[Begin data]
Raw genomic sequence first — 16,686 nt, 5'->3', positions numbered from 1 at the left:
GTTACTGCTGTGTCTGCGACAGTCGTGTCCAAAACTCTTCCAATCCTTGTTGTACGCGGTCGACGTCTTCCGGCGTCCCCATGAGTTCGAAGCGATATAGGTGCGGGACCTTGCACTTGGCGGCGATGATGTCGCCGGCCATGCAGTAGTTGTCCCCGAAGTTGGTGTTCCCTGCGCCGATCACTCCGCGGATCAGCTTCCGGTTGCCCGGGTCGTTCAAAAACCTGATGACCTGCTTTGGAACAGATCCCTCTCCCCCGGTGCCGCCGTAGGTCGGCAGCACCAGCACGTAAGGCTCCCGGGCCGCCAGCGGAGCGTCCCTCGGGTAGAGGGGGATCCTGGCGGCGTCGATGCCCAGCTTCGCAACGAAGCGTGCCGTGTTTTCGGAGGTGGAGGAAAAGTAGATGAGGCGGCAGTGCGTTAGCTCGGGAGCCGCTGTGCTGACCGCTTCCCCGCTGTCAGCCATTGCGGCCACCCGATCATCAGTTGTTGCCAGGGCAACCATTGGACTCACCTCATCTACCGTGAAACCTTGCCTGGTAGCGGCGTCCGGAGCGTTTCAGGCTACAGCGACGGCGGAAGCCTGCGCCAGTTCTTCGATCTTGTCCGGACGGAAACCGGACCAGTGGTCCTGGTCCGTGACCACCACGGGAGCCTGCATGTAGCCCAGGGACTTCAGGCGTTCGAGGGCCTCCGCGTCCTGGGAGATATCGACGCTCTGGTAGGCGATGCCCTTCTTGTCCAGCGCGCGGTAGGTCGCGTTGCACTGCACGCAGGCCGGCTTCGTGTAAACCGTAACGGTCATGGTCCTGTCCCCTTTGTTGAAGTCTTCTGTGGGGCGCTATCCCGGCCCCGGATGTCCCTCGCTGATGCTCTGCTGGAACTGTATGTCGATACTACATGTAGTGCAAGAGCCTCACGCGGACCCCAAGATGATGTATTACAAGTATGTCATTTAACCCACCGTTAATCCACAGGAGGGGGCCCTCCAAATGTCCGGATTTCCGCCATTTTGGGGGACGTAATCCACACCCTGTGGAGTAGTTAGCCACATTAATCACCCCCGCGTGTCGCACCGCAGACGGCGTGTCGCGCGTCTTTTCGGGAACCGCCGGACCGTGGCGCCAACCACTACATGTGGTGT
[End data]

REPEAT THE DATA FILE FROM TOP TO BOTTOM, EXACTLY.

Raw genomic sequence first — 16,686 nt, 5'->3', positions numbered from 1 at the left:
GTTACTGCTGTGTCTGCGACAGTCGTGTCCAAAACTCTTCCAATCCTTGTTGTACGCGGTCGACGTCTTCCGGCGTCCCCATGAGTTCGAAGCGATATAGGTGCGGGACCTTGCACTTGGCGGCGATGATGTCGCCGGCCATGCAGTAGTTGTCCCCGAAGTTGGTGTTCCCTGCGCCGATCACTCCGCGGATCAGCTTCCGGTTGCCCGGGTCGTTCAAAAACCTGATGACCTGCTTTGGAACAGATCCCTCTCCCCCGGTGCCGCCGTAGGTCGGCAGCACCAGCACGTAAGGCTCCCGGGCCGCCAGCGGAGCGTCCCTCGGGTAGAGGGGGATCCTGGCGGCGTCGATGCCCAGCTTCGCAACGAAGCGTGCCGTGTTTTCGGAGGTGGAGGAAAAGTAGATGAGGCGGCAGTGCGTTAGCTCGGGAGCCGCTGTGCTGACCGCTTCCCCGCTGTCAGCCATTGCGGCCACCCGATCATCAGTTGTTGCCAGGGCAACCATTGGACTCACCTCATCTACCGTGAAACCTTGCCTGGTAGCGGCGTCCGGAGCGTTTCAGGCTACAGCGACGGCGGAAGCCTGCGCCAGTTCTTCGATCTTGTCCGGACGGAAACCGGACCAGTGGTCCTGGTCCGTGACCACCACGGGAGCCTGCATGTAGCCCAGGGACTTCAGGCGTTCGAGGGCCTCCGCGTCCTGGGAGATATCGACGCTCTGGTAGGCGATGCCCTTCTTGTCCAGCGCGCGGTAGGTCGCGTTGCACTGCACGCAGGCCGGCTTCGTGTAAACCGTAACGGTCATGGTCCTGTCCCCTTTGTTGAAGTCTTCTGTGGGGCGCTATCCCGGCCCCGGATGTCCCTCGCTGATGCTCTGCTGGAACTGTATGTCGATACTACATGTAGTGCAAGAGCCTCACGCGGACCCCAAGATGATGTATTACAAGTATGTCATTTAACCCACCGTTAATCCACAGGAGGGGGCCCTCCAAATGTCCGGATTTCCGCCATTTTGGGGGACGTAATCCACACCCTGTGGAGTAGTTAGCCACATTAATCACCCCCGCGTGTCGCACCGCAGACGGCGTGTCGCGCGTCTTTTCGGGAACCGCCGGACCGTGGCGCCAACCACTACATGTGGTGT